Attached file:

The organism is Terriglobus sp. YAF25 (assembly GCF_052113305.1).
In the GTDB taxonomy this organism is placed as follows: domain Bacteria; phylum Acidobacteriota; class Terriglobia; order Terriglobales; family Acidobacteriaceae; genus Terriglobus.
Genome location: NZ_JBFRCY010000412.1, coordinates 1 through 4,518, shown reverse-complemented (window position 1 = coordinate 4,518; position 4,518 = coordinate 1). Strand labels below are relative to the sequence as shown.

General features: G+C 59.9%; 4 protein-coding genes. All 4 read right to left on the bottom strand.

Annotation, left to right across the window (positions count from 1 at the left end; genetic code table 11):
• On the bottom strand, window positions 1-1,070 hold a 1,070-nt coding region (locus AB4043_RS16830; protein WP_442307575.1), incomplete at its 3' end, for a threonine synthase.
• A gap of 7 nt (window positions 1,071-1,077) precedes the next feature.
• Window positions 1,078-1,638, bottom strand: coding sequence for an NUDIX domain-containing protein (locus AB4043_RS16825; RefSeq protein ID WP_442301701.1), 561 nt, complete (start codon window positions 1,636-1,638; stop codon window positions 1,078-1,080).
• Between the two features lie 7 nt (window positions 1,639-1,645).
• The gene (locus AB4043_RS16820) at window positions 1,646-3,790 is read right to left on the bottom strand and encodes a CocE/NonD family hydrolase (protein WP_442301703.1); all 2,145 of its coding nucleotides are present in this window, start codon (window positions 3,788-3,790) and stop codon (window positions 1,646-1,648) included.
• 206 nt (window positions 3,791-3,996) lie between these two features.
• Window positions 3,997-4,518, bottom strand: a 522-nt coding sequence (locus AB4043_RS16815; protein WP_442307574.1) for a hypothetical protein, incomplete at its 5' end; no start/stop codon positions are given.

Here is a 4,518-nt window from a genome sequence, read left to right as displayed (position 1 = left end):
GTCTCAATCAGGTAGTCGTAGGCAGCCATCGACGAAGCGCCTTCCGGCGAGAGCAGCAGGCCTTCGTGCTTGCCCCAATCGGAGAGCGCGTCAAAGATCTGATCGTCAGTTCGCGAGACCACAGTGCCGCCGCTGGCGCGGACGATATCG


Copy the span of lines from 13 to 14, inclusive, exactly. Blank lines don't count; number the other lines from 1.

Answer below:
Here is a 4,518-nt window from a genome sequence, read left to right as displayed (position 1 = left end):
GTCTCAATCAGGTAGTCGTAGGCAGCCATCGACGAAGCGCCTTCCGGCGAGAGCAGCAGGCCTTCGTGCTTGCCCCAATCGGAGAGCGCGTCAAAGATCTGATCGTCAGTTCGCGAGACCACAGTGCCGCCGCTGGCGCGGACGATATCG